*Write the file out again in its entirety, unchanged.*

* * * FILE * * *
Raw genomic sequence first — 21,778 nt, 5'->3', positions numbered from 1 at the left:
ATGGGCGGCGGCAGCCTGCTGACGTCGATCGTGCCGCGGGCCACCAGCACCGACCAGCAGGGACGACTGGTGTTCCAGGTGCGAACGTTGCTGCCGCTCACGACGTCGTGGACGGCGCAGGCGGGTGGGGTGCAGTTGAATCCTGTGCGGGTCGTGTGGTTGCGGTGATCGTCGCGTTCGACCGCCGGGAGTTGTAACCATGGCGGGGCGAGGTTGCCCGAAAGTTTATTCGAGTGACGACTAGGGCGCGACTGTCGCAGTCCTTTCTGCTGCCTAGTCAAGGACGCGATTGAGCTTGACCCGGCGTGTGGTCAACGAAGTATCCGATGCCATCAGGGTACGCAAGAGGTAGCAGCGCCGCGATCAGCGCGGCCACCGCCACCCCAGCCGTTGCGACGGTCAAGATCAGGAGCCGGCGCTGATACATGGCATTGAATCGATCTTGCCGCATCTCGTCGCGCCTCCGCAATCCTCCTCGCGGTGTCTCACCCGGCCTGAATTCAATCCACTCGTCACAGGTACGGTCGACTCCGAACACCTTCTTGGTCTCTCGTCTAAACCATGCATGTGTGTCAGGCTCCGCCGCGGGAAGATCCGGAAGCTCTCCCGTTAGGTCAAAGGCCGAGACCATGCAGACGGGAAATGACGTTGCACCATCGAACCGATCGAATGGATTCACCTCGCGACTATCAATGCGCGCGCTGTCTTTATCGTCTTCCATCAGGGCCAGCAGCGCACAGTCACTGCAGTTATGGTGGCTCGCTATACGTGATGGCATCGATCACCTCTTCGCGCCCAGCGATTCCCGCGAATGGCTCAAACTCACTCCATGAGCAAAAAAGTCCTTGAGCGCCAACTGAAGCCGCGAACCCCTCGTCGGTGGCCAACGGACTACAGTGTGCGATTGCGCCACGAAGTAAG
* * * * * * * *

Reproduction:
Raw genomic sequence first — 21,778 nt, 5'->3', positions numbered from 1 at the left:
ATGGGCGGCGGCAGCCTGCTGACGTCGATCGTGCCGCGGGCCACCAGCACCGACCAGCAGGGACGACTGGTGTTCCAGGTGCGAACGTTGCTGCCGCTCACGACGTCGTGGACGGCGCAGGCGGGTGGGGTGCAGTTGAATCCTGTGCGGGTCGTGTGGTTGCGGTGATCGTCGCGTTCGACCGCCGGGAGTTGTAACCATGGCGGGGCGAGGTTGCCCGAAAGTTTATTCGAGTGACGACTAGGGCGCGACTGTCGCAGTCCTTTCTGCTGCCTAGTCAAGGACGCGATTGAGCTTGACCCGGCGTGTGGTCAACGAAGTATCCGATGCCATCAGGGTACGCAAGAGGTAGCAGCGCCGCGATCAGCGCGGCCACCGCCACCCCAGCCGTTGCGACGGTCAAGATCAGGAGCCGGCGCTGATACATGGCATTGAATCGATCTTGCCGCATCTCGTCGCGCCTCCGCAATCCTCCTCGCGGTGTCTCACCCGGCCTGAATTCAATCCACTCGTCACAGGTACGGTCGACTCCGAACACCTTCTTGGTCTCTCGTCTAAACCATGCATGTGTGTCAGGCTCCGCCGCGGGAAGATCCGGAAGCTCTCCCGTTAGGTCAAAGGCCGAGACCATGCAGACGGGAAATGACGTTGCACCATCGAACCGATCGAATGGATTCACCTCGCGACTATCAATGCGCGCGCTGTCTTTATCGTCTTCCATCAGGGCCAGCAGCGCACAGTCACTGCAGTTATGGTGGCTCGCTATACGTGATGGCATCGATCACCTCTTCGCGCCCAGCGATTCCCGCGAATGGCTCAAACTCACTCCATGAGCAAAAAAGTCCTTGAGCGCCAACTGAAGCCGCGAACCCCTCGTCGGTGGCCAACGGACTACAGTGTGCGATTGCGCCACGAAGTAAG